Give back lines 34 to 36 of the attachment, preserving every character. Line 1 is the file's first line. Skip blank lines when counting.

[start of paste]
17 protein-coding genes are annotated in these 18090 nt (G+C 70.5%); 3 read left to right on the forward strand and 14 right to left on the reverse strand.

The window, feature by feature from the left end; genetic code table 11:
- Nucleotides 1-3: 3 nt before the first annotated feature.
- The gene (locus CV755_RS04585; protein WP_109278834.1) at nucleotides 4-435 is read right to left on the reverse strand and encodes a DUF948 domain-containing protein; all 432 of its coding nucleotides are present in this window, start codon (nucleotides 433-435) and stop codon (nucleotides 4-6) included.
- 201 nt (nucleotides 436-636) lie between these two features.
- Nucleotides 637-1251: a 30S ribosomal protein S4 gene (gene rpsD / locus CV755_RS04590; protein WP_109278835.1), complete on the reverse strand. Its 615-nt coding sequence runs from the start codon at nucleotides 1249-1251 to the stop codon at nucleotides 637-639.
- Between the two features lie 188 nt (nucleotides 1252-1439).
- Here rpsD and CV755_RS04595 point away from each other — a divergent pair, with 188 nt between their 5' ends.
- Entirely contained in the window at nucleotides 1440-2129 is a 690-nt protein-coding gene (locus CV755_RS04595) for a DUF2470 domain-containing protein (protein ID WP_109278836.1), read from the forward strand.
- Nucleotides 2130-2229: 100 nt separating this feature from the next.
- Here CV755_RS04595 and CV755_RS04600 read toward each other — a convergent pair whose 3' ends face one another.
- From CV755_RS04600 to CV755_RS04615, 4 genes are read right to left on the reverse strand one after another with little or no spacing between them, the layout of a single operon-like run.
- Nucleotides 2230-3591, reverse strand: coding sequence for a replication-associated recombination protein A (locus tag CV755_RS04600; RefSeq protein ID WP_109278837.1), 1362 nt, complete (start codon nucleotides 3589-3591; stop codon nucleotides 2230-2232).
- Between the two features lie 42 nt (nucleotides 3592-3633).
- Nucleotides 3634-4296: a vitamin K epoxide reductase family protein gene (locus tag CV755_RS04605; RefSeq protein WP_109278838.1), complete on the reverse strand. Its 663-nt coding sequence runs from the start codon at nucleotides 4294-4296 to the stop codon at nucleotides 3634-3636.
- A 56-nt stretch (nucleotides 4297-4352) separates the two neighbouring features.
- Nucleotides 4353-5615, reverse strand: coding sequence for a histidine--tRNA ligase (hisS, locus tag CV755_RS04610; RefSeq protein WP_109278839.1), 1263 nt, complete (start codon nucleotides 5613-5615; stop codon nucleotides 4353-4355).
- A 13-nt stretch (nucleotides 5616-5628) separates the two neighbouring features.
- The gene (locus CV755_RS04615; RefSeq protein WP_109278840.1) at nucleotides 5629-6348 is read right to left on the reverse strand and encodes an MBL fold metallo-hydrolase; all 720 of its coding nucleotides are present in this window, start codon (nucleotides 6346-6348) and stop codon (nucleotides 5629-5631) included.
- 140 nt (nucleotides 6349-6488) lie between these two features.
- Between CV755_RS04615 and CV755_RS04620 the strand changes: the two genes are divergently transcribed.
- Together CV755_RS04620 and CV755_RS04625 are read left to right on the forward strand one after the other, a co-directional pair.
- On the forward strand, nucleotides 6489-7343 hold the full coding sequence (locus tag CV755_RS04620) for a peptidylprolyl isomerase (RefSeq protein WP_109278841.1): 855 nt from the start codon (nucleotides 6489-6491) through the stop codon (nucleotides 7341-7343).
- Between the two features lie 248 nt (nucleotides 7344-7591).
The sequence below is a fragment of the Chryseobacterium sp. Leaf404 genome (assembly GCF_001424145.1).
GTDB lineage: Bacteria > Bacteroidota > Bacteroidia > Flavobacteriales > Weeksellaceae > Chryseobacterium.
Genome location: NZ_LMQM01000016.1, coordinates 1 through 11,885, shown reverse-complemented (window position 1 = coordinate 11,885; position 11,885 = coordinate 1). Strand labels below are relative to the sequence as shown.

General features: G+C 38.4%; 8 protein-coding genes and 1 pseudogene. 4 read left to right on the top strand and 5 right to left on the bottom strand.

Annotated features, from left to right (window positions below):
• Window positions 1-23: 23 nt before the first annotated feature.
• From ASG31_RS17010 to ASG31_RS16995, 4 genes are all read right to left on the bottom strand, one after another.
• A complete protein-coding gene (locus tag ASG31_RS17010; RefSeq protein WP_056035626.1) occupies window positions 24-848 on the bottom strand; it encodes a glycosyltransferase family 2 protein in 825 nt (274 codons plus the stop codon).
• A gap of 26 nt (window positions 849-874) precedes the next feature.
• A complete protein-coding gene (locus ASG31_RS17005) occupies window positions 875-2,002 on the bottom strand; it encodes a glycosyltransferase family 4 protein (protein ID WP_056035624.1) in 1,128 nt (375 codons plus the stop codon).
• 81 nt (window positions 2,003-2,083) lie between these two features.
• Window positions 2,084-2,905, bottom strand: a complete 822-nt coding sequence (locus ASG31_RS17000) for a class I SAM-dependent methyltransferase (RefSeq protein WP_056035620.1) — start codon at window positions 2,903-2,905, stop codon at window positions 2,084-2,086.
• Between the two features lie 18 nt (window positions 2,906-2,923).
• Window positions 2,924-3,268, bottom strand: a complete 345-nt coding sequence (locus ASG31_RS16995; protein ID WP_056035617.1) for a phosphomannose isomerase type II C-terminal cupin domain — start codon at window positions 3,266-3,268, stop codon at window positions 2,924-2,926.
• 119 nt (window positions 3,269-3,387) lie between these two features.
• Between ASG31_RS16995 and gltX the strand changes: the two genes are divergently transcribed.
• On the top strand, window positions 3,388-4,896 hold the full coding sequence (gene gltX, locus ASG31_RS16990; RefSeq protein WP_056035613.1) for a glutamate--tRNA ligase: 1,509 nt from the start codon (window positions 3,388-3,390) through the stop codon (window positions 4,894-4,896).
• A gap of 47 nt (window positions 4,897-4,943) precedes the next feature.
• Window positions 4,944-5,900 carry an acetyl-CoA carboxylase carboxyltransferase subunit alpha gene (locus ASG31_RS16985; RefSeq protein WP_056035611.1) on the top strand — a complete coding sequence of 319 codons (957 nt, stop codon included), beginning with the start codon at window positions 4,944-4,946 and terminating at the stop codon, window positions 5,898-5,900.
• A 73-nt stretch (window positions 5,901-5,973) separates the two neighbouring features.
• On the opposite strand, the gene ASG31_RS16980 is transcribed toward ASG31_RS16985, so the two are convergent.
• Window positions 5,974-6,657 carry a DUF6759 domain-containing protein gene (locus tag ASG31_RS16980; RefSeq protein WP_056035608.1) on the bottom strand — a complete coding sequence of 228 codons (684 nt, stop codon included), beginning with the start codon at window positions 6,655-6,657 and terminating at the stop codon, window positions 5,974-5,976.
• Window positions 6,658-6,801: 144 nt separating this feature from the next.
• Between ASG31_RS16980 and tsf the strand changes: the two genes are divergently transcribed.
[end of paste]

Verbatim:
• A complete protein-coding gene (locus ASG31_RS17005) occupies window positions 875-2,002 on the bottom strand; it encodes a glycosyltransferase family 4 protein (protein ID WP_056035624.1) in 1,128 nt (375 codons plus the stop codon).
• 81 nt (window positions 2,003-2,083) lie between these two features.
• Window positions 2,084-2,905, bottom strand: a complete 822-nt coding sequence (locus ASG31_RS17000) for a class I SAM-dependent methyltransferase (RefSeq protein WP_056035620.1) — start codon at window positions 2,903-2,905, stop codon at window positions 2,084-2,086.